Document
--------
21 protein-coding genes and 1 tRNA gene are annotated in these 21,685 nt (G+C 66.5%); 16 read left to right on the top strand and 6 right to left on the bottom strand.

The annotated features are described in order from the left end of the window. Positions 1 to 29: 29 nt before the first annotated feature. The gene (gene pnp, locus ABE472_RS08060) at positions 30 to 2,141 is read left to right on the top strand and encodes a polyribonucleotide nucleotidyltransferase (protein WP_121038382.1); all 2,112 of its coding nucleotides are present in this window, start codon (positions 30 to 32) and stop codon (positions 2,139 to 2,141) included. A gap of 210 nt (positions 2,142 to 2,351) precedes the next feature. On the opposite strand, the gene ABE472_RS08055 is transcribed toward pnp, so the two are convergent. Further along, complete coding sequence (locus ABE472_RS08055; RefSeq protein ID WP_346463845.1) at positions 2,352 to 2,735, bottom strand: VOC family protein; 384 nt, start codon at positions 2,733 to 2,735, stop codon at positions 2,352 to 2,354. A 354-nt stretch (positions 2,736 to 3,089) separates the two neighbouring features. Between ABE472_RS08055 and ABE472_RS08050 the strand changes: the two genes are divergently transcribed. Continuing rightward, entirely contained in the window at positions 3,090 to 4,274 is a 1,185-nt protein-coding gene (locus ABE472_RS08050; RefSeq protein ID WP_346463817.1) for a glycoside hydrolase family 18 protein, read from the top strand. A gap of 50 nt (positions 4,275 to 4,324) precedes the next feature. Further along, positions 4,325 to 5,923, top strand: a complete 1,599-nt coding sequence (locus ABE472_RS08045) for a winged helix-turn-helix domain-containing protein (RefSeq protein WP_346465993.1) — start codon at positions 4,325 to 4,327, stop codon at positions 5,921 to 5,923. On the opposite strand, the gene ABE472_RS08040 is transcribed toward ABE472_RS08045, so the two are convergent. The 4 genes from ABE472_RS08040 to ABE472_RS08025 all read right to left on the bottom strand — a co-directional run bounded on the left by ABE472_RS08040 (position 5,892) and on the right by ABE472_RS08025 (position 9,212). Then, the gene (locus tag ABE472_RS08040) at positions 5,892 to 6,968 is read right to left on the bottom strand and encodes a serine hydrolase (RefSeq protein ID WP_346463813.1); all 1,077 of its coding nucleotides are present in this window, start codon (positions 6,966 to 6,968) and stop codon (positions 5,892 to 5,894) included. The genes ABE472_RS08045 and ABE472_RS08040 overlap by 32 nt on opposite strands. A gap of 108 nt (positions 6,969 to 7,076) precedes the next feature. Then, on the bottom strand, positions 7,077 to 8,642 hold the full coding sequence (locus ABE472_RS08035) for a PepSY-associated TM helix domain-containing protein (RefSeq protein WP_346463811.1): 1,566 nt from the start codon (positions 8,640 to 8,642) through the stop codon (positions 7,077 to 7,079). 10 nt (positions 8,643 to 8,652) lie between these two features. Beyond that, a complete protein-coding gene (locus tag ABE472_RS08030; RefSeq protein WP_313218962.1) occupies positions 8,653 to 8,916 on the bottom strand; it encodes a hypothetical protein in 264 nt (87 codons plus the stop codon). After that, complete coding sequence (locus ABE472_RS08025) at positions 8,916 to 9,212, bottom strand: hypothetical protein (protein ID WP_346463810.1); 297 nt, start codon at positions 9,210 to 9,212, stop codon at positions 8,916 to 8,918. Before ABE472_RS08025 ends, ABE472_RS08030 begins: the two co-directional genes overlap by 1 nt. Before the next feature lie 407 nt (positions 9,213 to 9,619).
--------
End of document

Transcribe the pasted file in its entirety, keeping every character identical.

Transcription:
21 protein-coding genes and 1 tRNA gene are annotated in these 21,685 nt (G+C 66.5%); 16 read left to right on the top strand and 6 right to left on the bottom strand.

The annotated features are described in order from the left end of the window. Positions 1 to 29: 29 nt before the first annotated feature. The gene (gene pnp, locus ABE472_RS08060) at positions 30 to 2,141 is read left to right on the top strand and encodes a polyribonucleotide nucleotidyltransferase (protein WP_121038382.1); all 2,112 of its coding nucleotides are present in this window, start codon (positions 30 to 32) and stop codon (positions 2,139 to 2,141) included. A gap of 210 nt (positions 2,142 to 2,351) precedes the next feature. On the opposite strand, the gene ABE472_RS08055 is transcribed toward pnp, so the two are convergent. Further along, complete coding sequence (locus ABE472_RS08055; RefSeq protein ID WP_346463845.1) at positions 2,352 to 2,735, bottom strand: VOC family protein; 384 nt, start codon at positions 2,733 to 2,735, stop codon at positions 2,352 to 2,354. A 354-nt stretch (positions 2,736 to 3,089) separates the two neighbouring features. Between ABE472_RS08055 and ABE472_RS08050 the strand changes: the two genes are divergently transcribed. Continuing rightward, entirely contained in the window at positions 3,090 to 4,274 is a 1,185-nt protein-coding gene (locus ABE472_RS08050; RefSeq protein ID WP_346463817.1) for a glycoside hydrolase family 18 protein, read from the top strand. A gap of 50 nt (positions 4,275 to 4,324) precedes the next feature. Further along, positions 4,325 to 5,923, top strand: a complete 1,599-nt coding sequence (locus ABE472_RS08045) for a winged helix-turn-helix domain-containing protein (RefSeq protein WP_346465993.1) — start codon at positions 4,325 to 4,327, stop codon at positions 5,921 to 5,923. On the opposite strand, the gene ABE472_RS08040 is transcribed toward ABE472_RS08045, so the two are convergent. The 4 genes from ABE472_RS08040 to ABE472_RS08025 all read right to left on the bottom strand — a co-directional run bounded on the left by ABE472_RS08040 (position 5,892) and on the right by ABE472_RS08025 (position 9,212). Then, the gene (locus tag ABE472_RS08040) at positions 5,892 to 6,968 is read right to left on the bottom strand and encodes a serine hydrolase (RefSeq protein ID WP_346463813.1); all 1,077 of its coding nucleotides are present in this window, start codon (positions 6,966 to 6,968) and stop codon (positions 5,892 to 5,894) included. The genes ABE472_RS08045 and ABE472_RS08040 overlap by 32 nt on opposite strands. A gap of 108 nt (positions 6,969 to 7,076) precedes the next feature. Then, on the bottom strand, positions 7,077 to 8,642 hold the full coding sequence (locus ABE472_RS08035) for a PepSY-associated TM helix domain-containing protein (RefSeq protein WP_346463811.1): 1,566 nt from the start codon (positions 8,640 to 8,642) through the stop codon (positions 7,077 to 7,079). 10 nt (positions 8,643 to 8,652) lie between these two features. Beyond that, a complete protein-coding gene (locus tag ABE472_RS08030; RefSeq protein WP_313218962.1) occupies positions 8,653 to 8,916 on the bottom strand; it encodes a hypothetical protein in 264 nt (87 codons plus the stop codon). After that, complete coding sequence (locus ABE472_RS08025) at positions 8,916 to 9,212, bottom strand: hypothetical protein (protein ID WP_346463810.1); 297 nt, start codon at positions 9,210 to 9,212, stop codon at positions 8,916 to 8,918. Before ABE472_RS08025 ends, ABE472_RS08030 begins: the two co-directional genes overlap by 1 nt. Before the next feature lie 407 nt (positions 9,213 to 9,619).